Target store
Target will close nine stores later this month due to heavy losses from theft and danger to workers and guests. BRENDAN MCDERMID

Target is closing nine stores nationwide, many in cities with sizeable Latino populations, citing theft and the company's inability to protect workers' and guests' safety.

"We cannot continue operating these stores because theft and organized retail crime are threatening the safety of our team and guests, and contributing to unsustainable business performance," said Target in a press release. "We know that our stores serve an important role in their communities, but we can only be successful if the working and shopping environment is safe for all."

The nine stores will remain open until Oct. 21, and afterward, employees will transfer to nearby stores.

The closures will happen in four states, including stores in Harlem, NY, Oakland, CA, and Pittsburg, CA, which have large Latino communities. According to census data, 43.9 percent of Pittsburgh, CA, residents identify as Hispanic or Latino. Across the country, Harlem is known for its sizeable Black population; however, the NYC neighborhood also has over 20,000 Hispanic residents.

The decision to abruptly close several stores could be significant for Latinos. Many live in food deserts where there is a lack of access to nutrient-rich foods. And stores like Target and Walmart often serve as one of the few grocery stores in some areas.

The term food deserts first popped up in the 1990s to describe urban areas with limited access to nutritious foods. These areas are often in low-income communities, making them unattractive spaces for grocery store chains to invest in. As a result, people living in food deserts have often relied on dollar stores and fast-food restaurants for their food and grocery needs.

The closures also resemble the actions taken by Walmart earlier this year when it closed four stores in Chicago. Three stores that closed in April were located in the city's West and South sides, which hold many of the city's Black and Latino neighborhoods.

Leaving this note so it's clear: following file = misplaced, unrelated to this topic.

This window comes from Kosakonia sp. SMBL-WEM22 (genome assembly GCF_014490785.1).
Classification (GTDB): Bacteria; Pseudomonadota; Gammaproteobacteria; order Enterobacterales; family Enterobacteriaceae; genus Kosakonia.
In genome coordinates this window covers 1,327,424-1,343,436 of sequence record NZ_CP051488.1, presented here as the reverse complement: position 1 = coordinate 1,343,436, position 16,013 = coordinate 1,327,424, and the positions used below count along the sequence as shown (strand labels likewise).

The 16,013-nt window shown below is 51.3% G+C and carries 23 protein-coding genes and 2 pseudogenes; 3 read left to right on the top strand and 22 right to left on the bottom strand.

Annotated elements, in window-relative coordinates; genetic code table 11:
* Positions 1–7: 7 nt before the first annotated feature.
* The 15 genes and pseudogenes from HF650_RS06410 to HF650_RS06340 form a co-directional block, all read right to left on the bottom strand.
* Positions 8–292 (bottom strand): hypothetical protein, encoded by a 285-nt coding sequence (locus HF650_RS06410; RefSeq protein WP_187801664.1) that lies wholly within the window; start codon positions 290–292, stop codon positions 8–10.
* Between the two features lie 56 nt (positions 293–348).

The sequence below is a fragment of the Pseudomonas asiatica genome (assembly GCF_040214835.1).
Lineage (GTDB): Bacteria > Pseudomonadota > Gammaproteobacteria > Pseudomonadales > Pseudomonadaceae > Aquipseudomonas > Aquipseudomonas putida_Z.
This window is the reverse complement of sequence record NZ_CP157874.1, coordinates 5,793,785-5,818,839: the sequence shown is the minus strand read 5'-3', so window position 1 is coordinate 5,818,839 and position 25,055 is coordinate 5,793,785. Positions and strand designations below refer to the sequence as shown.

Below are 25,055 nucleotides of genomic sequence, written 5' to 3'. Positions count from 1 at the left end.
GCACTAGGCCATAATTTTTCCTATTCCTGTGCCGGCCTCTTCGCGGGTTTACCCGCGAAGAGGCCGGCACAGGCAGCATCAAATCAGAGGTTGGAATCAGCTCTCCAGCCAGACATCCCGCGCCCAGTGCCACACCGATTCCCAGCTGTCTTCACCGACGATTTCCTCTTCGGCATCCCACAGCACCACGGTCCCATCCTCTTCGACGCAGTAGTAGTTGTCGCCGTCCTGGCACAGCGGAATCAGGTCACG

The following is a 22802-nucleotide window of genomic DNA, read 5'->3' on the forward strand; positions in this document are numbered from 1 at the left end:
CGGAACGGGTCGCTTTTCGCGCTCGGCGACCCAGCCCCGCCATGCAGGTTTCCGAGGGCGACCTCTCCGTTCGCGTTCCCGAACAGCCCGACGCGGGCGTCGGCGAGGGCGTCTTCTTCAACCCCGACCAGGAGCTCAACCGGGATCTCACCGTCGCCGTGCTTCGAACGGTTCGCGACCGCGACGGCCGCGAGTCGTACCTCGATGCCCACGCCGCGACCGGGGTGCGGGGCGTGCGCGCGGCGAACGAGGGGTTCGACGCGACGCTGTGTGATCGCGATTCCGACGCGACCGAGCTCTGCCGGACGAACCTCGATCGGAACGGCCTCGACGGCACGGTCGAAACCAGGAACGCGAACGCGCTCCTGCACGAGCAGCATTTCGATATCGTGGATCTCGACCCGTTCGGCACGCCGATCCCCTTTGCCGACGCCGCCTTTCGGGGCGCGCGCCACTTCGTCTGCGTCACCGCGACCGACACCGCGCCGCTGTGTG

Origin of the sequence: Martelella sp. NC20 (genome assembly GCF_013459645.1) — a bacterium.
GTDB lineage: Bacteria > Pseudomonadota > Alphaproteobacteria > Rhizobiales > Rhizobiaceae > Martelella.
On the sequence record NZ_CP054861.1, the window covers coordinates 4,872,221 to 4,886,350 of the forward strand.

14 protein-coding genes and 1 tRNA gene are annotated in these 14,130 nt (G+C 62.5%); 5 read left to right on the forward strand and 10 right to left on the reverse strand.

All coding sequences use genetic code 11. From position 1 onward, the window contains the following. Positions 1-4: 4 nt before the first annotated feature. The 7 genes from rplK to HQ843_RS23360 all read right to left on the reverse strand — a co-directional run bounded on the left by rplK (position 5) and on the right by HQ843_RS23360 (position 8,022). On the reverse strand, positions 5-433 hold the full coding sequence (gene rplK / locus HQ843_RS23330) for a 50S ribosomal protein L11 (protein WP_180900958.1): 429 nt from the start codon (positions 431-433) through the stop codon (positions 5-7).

Bad business performances were cited as the main reason behind the closures. However, community activists and government officials bashed the retailer for closing locations in Latino and Black communities.

"Unceremoniously abandoning these neighborhoods will create barriers to basic needs for thousands of residents," said former Chicago Mayor Lori Lightfoot. "Walmart also needs to ensure that our residents in these communities that have been left behind will continue to have a reliable source for their everyday necessities. We as a City will do everything in our power to do the same."

Chicago has many food deserts, and the closing of Walmart stores in the city could have impacted those statistics. Since closing the four Walmart stores, a new mayor has been elected in Chicago, and his administration began combating food insecurity by testing the idea of a municipally owned grocery.

"We know access to grocery stores is already a challenge for many residents, especially on the South and West sides," said Johnson.

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